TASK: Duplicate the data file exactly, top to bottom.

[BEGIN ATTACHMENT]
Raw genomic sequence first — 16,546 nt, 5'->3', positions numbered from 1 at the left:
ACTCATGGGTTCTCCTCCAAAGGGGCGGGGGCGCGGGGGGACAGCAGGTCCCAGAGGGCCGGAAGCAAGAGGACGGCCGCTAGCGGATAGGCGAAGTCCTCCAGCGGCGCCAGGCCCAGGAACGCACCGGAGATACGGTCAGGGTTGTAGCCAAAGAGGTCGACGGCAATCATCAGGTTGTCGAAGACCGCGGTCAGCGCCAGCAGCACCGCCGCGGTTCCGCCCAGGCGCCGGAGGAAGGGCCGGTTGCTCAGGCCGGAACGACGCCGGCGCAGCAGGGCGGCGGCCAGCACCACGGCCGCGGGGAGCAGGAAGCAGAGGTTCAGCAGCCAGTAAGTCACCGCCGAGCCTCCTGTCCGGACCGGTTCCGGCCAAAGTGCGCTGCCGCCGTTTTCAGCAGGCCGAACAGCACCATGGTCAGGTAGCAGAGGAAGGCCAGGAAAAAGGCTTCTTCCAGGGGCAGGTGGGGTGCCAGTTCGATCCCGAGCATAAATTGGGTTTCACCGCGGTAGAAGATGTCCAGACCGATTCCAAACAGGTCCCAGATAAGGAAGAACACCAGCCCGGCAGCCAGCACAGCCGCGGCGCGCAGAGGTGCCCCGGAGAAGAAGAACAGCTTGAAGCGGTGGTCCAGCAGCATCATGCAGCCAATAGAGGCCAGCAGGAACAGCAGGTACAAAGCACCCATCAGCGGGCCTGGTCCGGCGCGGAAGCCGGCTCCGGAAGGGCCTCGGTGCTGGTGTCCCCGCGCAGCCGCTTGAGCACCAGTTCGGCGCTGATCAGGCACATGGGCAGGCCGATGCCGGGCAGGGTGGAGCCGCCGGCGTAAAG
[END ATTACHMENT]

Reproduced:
Raw genomic sequence first — 16,546 nt, 5'->3', positions numbered from 1 at the left:
ACTCATGGGTTCTCCTCCAAAGGGGCGGGGGCGCGGGGGGACAGCAGGTCCCAGAGGGCCGGAAGCAAGAGGACGGCCGCTAGCGGATAGGCGAAGTCCTCCAGCGGCGCCAGGCCCAGGAACGCACCGGAGATACGGTCAGGGTTGTAGCCAAAGAGGTCGACGGCAATCATCAGGTTGTCGAAGACCGCGGTCAGCGCCAGCAGCACCGCCGCGGTTCCGCCCAGGCGCCGGAGGAAGGGCCGGTTGCTCAGGCCGGAACGACGCCGGCGCAGCAGGGCGGCGGCCAGCACCACGGCCGCGGGGAGCAGGAAGCAGAGGTTCAGCAGCCAGTAAGTCACCGCCGAGCCTCCTGTCCGGACCGGTTCCGGCCAAAGTGCGCTGCCGCCGTTTTCAGCAGGCCGAACAGCACCATGGTCAGGTAGCAGAGGAAGGCCAGGAAAAAGGCTTCTTCCAGGGGCAGGTGGGGTGCCAGTTCGATCCCGAGCATAAATTGGGTTTCACCGCGGTAGAAGATGTCCAGACCGATTCCAAACAGGTCCCAGATAAGGAAGAACACCAGCCCGGCAGCCAGCACAGCCGCGGCGCGCAGAGGTGCCCCGGAGAAGAAGAACAGCTTGAAGCGGTGGTCCAGCAGCATCATGCAGCCAATAGAGGCCAGCAGGAACAGCAGGTACAAAGCACCCATCAGCGGGCCTGGTCCGGCGCGGAAGCCGGCTCCGGAAGGGCCTCGGTGCTGGTGTCCCCGCGCAGCCGCTTGAGCACCAGTTCGGCGCTGATCAGGCACATGGGCAGGCCGATGCCGGGCAGGGTGGAGCCGCCGGCGTAAAG